In trying to explain the point that there is some truth to what Foucault and commentator Baucelion have to say about power relations, you provide examples that I believe fall short of the conceptualization of power and how amorphous and complicated the dynamics of any social context can be. For example, all of your examples are very much following a dialectic framing: “master-slave” / “bourgeois-proletariat” / “sado-masochistic” / and “(more dominant) lover-(more passive) lover.” Foucault was an extremely adept and well informed thinker in the social/historical/philosophical sense, and I believe that he understood that people are influenced and bound by whatever is or are his/her/their social context . And that social context is bound to historical themes and events, and interpretation of the historical themes and events. Trying to argue for the Utopian style philosophical projects of Chomsky, as well as the intellectuals of the last two hundred years such as K. Marx or Kautsky or really any one of any political leaning who had a vision of how humans should “be,” always requires an image or ego-centric claim for what the “human is” or what “human nature is.” Even your claims/Sartre’s about the human’s ultimate existential dilemma is how we can consciously choose to be free, which is up front an ambiguous term, is a “to be” claim on what the image of the human “truly is.” Foucault does not want to impose an image or a “to be” claim on humans because he believes that social context dictates the meaning and the image of what it means to be human and the meaning of the words/concepts we use to try to define “human nature.” nn What is interesting about Foucault and his relativistic style of understanding human morality, logic/reason, and the change of societies over time is that it was his life project to deconstruct and try to understand his own social context couched in the milieu of the philosophical periodization of history which we, usually in the “West,” call “Modernity.” That is why one of his early successful books, “Discipline and Punish,” concerned the early Modern period of Europe and the institutional development of punishment through the development of our ubiquitous method of imprisoning people during that period. nnnnBoth Foucault and Chomsky have a lot of issues with and critical analysis of “modernity” and the social context that we live in. But, while Chomsky makes claims about “what is justice for people” or “what is true freedom and liberty for humanity,” Foucualt arrives at no conclusions of that sort. He sees a complicated relationship of people in society, and he sees the conundrum of trying to define “human nature” and concepts when they are always changing in interpretation and meaning. Instead, Foucault provides no definite conclusions but instead provides the, for most people so often frustrating, logic that all human beings are intimately connected to certain dominant power relations of a given social context. And, as history has shown, attempts to “fix” or “change” or “revolutionize” or “define” some “truth” of power relations and “human nature” tends to reproduce the same power relations. Or at least, it produces a situation in which human beings are doing the same things to each other as before but just calling it by different names and with different interpretations.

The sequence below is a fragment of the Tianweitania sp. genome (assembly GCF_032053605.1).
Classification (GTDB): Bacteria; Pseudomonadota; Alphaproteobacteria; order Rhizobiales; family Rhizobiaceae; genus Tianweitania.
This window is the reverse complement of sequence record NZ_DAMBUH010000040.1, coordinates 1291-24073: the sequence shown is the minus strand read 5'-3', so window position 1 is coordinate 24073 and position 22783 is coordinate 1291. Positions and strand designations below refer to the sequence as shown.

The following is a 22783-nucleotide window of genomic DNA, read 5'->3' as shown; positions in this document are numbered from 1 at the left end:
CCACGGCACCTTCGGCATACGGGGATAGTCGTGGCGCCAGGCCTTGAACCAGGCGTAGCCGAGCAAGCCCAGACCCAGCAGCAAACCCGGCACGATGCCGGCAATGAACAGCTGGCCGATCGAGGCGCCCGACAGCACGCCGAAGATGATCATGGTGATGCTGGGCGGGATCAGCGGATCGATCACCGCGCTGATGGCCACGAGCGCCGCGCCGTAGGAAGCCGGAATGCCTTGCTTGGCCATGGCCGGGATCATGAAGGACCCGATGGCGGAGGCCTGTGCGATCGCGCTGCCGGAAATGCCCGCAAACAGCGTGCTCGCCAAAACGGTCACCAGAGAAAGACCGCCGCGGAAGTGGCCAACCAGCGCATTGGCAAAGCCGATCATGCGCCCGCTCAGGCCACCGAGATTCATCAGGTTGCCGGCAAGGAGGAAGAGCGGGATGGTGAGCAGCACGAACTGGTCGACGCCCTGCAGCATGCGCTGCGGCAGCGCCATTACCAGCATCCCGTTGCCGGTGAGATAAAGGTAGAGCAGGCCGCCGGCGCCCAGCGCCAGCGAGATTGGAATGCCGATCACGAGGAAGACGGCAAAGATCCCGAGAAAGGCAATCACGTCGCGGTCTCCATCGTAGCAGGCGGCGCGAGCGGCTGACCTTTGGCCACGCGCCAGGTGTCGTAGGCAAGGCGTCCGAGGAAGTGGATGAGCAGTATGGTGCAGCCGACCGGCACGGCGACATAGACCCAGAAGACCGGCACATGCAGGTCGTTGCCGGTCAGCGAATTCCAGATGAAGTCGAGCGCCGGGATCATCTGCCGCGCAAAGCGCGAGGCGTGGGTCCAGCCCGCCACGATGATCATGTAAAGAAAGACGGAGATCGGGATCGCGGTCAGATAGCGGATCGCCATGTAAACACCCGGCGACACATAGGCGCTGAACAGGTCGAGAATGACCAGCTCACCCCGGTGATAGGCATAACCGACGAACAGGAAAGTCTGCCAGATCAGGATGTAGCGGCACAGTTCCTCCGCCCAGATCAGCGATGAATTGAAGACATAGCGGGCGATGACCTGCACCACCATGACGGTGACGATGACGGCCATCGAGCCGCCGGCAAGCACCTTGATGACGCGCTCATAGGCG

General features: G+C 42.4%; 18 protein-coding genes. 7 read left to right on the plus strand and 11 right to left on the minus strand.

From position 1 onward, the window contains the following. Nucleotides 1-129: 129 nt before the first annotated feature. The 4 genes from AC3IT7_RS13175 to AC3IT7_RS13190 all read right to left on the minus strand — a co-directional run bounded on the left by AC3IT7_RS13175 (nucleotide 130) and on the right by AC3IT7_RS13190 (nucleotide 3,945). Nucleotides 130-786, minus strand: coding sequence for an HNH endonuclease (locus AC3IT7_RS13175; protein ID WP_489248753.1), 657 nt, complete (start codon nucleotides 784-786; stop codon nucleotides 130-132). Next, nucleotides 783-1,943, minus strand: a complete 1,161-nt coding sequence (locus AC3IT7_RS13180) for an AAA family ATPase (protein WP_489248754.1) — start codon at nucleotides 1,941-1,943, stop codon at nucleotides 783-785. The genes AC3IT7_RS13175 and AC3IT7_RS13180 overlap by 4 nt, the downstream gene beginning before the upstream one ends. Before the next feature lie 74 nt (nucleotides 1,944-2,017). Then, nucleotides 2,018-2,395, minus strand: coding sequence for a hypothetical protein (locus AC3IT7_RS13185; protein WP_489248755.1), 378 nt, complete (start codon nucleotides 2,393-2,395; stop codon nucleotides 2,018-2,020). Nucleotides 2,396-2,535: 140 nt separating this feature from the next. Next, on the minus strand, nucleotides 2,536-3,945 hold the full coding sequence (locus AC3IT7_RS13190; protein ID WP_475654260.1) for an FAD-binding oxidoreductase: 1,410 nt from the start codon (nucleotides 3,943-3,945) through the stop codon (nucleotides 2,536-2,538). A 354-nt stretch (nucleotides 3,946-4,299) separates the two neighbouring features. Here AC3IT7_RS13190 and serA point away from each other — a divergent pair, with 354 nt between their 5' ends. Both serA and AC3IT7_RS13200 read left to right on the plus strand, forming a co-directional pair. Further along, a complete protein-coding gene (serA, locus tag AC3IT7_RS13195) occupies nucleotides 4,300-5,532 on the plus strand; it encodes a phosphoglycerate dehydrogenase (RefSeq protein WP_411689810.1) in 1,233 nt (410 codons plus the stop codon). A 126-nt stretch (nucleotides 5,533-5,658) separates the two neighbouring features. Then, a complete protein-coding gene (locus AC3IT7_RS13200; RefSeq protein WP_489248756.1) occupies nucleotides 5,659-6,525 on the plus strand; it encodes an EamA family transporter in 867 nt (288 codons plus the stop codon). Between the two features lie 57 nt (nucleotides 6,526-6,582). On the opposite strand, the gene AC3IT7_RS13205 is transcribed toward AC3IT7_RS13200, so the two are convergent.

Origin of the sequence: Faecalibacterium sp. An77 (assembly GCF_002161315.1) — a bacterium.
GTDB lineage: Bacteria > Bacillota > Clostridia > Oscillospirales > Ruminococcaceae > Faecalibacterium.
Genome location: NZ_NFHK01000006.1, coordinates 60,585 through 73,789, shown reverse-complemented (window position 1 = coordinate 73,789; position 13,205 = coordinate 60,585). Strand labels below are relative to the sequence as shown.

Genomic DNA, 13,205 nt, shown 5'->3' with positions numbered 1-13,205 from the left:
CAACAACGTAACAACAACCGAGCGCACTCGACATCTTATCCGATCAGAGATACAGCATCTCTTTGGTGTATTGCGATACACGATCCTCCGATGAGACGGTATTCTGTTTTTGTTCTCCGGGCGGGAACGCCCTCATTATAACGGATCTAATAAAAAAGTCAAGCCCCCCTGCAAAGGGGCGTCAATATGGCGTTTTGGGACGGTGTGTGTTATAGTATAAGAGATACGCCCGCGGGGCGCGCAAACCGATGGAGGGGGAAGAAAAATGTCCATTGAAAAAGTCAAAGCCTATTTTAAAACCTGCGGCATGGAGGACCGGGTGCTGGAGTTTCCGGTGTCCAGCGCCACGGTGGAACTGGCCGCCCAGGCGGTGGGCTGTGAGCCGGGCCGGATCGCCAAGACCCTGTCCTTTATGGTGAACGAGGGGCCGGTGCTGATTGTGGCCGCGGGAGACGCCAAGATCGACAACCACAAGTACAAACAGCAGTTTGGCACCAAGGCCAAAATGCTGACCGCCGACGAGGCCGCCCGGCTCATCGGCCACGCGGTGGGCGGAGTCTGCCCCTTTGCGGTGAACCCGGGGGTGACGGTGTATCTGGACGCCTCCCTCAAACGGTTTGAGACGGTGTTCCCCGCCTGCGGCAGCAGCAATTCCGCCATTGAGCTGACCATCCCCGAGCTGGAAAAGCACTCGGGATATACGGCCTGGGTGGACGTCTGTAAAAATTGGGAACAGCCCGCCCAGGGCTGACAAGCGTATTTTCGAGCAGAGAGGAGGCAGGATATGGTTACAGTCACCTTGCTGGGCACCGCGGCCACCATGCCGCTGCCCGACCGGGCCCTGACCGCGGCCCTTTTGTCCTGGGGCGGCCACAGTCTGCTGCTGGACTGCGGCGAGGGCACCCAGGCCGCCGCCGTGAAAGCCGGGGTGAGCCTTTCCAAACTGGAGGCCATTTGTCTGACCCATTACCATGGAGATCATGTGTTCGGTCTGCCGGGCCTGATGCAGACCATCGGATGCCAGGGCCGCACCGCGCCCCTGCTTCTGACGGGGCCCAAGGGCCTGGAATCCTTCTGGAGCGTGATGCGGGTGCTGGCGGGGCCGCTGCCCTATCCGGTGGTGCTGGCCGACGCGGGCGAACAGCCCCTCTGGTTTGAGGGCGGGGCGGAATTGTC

• The Peoples Front of Judea says: